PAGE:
One contemporary source described Westenra as having divided sometimes with and sometimes against ministers in the 1825 session.23 However, he seems to have been taken up with his Irish concerns, which ranged from research on ancient burial customs to involvement in the establishment of the Ulster Canal, and his only known votes that year were for the Irish unlawful societies bill, 15, 25 Feb., and (as on 28 Feb. 1821 and 30 Apr. 1822) against Catholic relief, 1 Mar., 10 May.24 His father, who signed the public declaration in favour of the Catholics, informed Cremorne in June 1825 that ‘my eldest son had voted against Catholic claims, on his own conviction, founded (as he declares) on the arguments he heard in the House of Commons (I know the veto sticks in his throat)’, and noted that his other sons Richard, an Orangeman, and John Westenra†, a pro-Catholic, had been suggested as candidates for Dublin and King’s County, respectively.25 Neither stood at the general election the following year, but Westenra, who voted against the emergency admission of foreign corn, 8, 11 May 1826, was early in the field in Monaghan and clearly counted on a mixture of support from Protestants and Catholics.26 Although, as one of the sitting Members, he secured many promises, his position among the former was weakened by his public denial that he had ever been pledged to uphold the Protestant ascendancy indefinitely. However, despite his hostile voting record, his father’s reputation, Daniel O’Connell’s* endorsement and Cremorne’s partial backing gave him a significant popularity among the Catholics, whose cause he thereafter agreed to advocate. Since his Orange colleague Leslie had allied himself to a powerful new candidate, Evelyn Shirley, ostensibly an advocate of emancipation, he also received widespread encouragement as the upholder of a nascent independent interest.27 Silent on the hustings, 24 June 1826, when a mob attacked his opponents, he overtook Leslie to be elected with Shirley, in a signal success for the Catholics, and he defended his conduct in his subsequent address.28 Following an altercation in the grand jury room between him and Colonel John Madden, Leslie’s proposer, over the cause of the election riot, they fought a duel at Ardgonnell Bridge, on the border with Armagh, on 10 July 1826. His adversary was grazed on the shoulder, while, as Westenra light-heartedly related to Peel, Madden’s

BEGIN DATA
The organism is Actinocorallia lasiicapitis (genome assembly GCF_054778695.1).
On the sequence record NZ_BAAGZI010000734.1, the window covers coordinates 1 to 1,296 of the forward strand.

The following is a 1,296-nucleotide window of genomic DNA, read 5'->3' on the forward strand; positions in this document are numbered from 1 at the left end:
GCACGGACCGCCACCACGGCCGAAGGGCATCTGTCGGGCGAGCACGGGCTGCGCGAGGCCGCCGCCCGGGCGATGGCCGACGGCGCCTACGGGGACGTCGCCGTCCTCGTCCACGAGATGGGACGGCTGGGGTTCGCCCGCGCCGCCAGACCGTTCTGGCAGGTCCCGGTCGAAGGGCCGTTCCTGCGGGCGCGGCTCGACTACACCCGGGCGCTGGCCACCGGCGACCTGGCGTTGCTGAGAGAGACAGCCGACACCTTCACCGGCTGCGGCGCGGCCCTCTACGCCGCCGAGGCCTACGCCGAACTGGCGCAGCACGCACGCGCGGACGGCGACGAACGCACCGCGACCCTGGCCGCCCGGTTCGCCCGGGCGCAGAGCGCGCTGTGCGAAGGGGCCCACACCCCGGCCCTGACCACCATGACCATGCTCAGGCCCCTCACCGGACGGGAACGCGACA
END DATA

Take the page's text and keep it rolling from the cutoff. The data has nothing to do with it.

ball struck the ground a little before and a little to the right of me and off that cushion (do you play billiards?) made a beautiful losing hazard into my ankle, and after a pleasing tour round the bone of the leg, between it and the tendon, was taken out on the opposite side, leaving behind it (as travellers generally do) marks of where it had been - gravel, etc. - which however has all come out since.29